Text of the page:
This incessant buying and selling of the product-mediated self fascinated me long before I entered a high school refectory. It probably began with my father, who wore the same half-dozen ill-fitting Brooks Brothers Number One Sack Suits all through his four-decade career as a car dealer. He considered anyone who linked their identity to branded material goods — whether Ford, Chrysler or J.Crew garments — to be susceptible to manipulation by the rapacious, advertising-driven economy. What he sold were ephemeral dreams: were you a Chevy man, an Oldsmobile man, a Cadillac man? The answer didn’t matter to him — they were all quick-to-depreciate “hunks of junk” — but it was this question that could motivate uncertain people to fork out their life savings. Everyone in America wants to be someone else, someone different and better; we can be easily convinced to invest hard-earned money in ourselves.
J.Crew experienced a revival in the mid-2000s and 2010s, when it became the preferred clothing brand for Barack and Michelle Obama. It had managed to successfully blend its old Ivy League staples with hipster trends, but this was J.Crew’s last big money: where could identity formation go in post-racial, post-class, post-patriarchy America? The answer, we would eventually learn, was online, where the process of branded self-differentiation was able to remain in dizzying flux.
I never imagined — and neither, apparently, did the executives at J.Crew and A&F, even as their billion-dollar brands began to struggle — that high-quality clothing would cease to play such a fundamental role in defining a person. The internet introduced a thousand new ways to form an identity, with Tumblr, Instagram, Twitter and TikTok allowing users to continuously evolve. Some retail companies kept up, at first. Fast fashion companies such as Zara and H&M fuelled a retail apocalypse by churning out new wearable identities in response to viral articles and much-liked Instagram posts. By the end of the 2010s, if a certain influencer was wearing a particular designer shirt, Zara could have a cheap equivalent in its stores a week later.
But eventually, material possessions like clothing became less important in shaping identity, as digital profiles and online avatars took centre-stage — especially with the advent of lockdowns, Zoom meetings and fully remote existences. In this world, upon encountering someone else’s identity marker, the desire to adopt it as part of one’s own “personal brand” could be instantaneously satisfied; adding pronouns to one’s online “bio” is even faster than Amazon Prime. Even the speediest fast fashion purveyor can’t construct you an identity as quickly as a few mouse clicks or carefully angled selfies.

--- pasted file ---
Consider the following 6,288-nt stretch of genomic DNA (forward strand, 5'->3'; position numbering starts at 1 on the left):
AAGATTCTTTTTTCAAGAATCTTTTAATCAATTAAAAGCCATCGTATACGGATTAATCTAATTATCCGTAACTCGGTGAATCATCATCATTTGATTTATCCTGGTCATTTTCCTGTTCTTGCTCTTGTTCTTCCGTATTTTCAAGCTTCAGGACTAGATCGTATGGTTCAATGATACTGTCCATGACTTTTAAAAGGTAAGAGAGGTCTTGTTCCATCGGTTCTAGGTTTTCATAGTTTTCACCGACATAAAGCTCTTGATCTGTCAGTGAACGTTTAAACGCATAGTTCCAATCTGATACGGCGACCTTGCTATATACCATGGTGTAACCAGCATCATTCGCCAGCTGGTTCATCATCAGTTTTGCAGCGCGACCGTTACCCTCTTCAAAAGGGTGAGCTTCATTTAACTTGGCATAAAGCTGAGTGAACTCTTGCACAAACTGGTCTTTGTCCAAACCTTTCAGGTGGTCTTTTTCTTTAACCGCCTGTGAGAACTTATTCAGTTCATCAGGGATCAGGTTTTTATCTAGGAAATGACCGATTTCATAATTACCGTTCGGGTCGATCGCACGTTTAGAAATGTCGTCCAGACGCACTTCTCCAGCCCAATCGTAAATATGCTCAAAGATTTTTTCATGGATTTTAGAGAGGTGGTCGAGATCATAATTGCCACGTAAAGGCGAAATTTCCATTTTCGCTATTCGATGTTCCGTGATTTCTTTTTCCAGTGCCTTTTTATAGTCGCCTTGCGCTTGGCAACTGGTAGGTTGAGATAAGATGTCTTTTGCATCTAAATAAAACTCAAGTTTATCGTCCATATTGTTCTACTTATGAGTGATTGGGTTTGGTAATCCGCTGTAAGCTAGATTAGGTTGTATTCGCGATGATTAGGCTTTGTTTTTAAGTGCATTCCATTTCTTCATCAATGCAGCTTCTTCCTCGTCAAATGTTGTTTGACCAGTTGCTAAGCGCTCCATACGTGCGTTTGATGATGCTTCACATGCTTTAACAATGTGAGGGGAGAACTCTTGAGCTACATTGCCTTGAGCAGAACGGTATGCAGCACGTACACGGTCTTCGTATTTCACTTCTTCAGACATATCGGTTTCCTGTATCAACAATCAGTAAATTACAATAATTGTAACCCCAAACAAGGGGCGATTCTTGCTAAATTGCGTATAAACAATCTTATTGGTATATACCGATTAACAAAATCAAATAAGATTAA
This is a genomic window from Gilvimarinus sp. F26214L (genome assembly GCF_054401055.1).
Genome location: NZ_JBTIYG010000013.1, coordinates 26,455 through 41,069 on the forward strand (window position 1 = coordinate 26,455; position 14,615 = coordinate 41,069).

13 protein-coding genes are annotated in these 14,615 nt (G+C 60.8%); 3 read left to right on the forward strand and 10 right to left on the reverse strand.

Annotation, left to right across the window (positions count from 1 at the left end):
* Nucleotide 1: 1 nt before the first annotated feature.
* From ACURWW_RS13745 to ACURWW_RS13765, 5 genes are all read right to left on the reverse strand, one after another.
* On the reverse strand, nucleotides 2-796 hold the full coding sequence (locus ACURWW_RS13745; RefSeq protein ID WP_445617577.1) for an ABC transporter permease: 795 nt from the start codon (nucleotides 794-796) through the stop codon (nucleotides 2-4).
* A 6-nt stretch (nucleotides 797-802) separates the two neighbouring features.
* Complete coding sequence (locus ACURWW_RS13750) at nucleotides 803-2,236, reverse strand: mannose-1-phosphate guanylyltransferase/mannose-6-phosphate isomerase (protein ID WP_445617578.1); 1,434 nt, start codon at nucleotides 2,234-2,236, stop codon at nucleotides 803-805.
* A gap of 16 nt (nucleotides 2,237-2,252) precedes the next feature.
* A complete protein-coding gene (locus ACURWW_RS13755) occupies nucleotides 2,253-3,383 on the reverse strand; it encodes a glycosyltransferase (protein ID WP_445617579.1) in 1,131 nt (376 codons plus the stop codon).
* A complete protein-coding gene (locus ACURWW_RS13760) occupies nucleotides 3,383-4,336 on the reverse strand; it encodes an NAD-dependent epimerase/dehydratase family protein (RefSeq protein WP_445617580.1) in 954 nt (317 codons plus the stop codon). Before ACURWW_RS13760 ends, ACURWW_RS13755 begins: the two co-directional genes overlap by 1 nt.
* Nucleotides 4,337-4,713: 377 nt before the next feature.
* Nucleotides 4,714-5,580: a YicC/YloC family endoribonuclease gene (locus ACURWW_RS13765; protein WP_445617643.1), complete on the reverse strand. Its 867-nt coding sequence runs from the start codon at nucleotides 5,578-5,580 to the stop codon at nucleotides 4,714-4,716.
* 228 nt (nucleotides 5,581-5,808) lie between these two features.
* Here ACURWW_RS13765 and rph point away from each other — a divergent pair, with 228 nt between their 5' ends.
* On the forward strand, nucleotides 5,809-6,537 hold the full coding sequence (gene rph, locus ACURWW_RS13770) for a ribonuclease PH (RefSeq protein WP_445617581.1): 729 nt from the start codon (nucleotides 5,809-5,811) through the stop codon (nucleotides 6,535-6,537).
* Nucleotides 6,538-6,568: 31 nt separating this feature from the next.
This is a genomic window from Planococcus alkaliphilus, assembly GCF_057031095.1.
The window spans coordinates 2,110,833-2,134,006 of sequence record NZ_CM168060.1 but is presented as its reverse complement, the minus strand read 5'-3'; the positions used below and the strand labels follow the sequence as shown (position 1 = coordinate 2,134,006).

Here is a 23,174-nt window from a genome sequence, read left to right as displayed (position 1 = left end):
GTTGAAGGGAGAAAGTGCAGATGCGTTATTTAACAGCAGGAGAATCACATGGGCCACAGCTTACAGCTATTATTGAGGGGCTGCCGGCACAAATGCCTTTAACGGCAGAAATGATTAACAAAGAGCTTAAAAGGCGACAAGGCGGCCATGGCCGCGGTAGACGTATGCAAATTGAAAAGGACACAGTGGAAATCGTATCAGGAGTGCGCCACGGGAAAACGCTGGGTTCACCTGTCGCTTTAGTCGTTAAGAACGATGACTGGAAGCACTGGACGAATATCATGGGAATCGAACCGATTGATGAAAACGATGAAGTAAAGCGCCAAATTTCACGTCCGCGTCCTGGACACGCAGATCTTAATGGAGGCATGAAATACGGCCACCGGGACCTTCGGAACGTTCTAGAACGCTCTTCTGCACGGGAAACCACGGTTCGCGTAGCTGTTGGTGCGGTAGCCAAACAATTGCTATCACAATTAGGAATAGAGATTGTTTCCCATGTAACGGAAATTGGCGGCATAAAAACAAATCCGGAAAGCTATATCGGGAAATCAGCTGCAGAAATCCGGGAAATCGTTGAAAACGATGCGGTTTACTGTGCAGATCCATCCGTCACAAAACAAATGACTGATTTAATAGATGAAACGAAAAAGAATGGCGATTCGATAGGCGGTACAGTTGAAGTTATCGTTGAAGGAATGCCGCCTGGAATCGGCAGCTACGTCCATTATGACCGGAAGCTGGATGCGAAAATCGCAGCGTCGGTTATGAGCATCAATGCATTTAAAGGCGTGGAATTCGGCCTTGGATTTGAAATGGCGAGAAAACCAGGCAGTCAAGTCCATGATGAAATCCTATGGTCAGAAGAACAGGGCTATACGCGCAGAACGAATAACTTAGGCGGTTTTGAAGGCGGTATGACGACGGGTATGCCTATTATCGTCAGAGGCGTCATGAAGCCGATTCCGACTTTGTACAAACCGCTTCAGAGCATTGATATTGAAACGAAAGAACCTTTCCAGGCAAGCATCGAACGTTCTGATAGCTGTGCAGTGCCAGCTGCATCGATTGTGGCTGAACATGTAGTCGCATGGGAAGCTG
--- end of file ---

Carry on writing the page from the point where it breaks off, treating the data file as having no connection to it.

And material products are vulnerable. They rip, and tear and shrink in the wash. Pronouns endure, until the split second you decide to change them. The countless “skins” that can be purchased for your League of Legends characters won’t fade, but can be easily swapped on or off. Each signifies something supposedly unique about the skin buyer, who might have spent hundreds of dollars on these trifles. Pronouns are free but increasingly, in the virtual world, as in the material one, identity is for sale. And clothing companies like J.Crew and A&F cannot compete. While a garment may convey a message, its impact is limited, compared to a video of your freshly-filtered face that gets thousands of likes, or an announcement of your new pronouns that is met with widespread yet ephemeral approval.
Our pursuit of branded identities is a curious one: we are seeking uniqueness in the context of comfortable conformity, looking for the “right stuff” to distinguish us enough to join the clique of our choice. By providing affordable, aspirational style, J.Crew may have democratised fashion to some extent, but even when worn by the Obamas, it also subtly reinforced the class distinctions that are so deeply ingrained in American society. The wearers we are seeking to emulate are, in turn, seeking to appear more like us. But they are in fact part of an American upper class whose true markers of distinctions are subtle or deliberately obscure. A&F, at least, was frank about the existence of an obscure qualification to enter the elite that some will never attain. But online, it’s easy to forget that the carefully-curated versions of ourselves are often amplifying social divisions, pre-existing biases and class structures — rather than challenging them.
What the story of J.Crew teaches us is that our constructed styles, and by extension our constructed selves, are always on the way out. Their expiration dates are getting closer, and the periods of planned obsolescence shorter. The time-limited high school experience serves as an apt metaphor. Individuals strive for both self-expression and acceptance by conforming to an accepted aesthetic, and hundreds of high school movies have ended with characters achieving this tightrope walk. But in reality, it’s impossible to simultaneously break out as a unique individual and be accepted by the masses for adhering to a specific set of rules. Ultimately, our continuous reinvention of style highlights the fact that social politics always reduces, as in high school, to perpetual insecurity.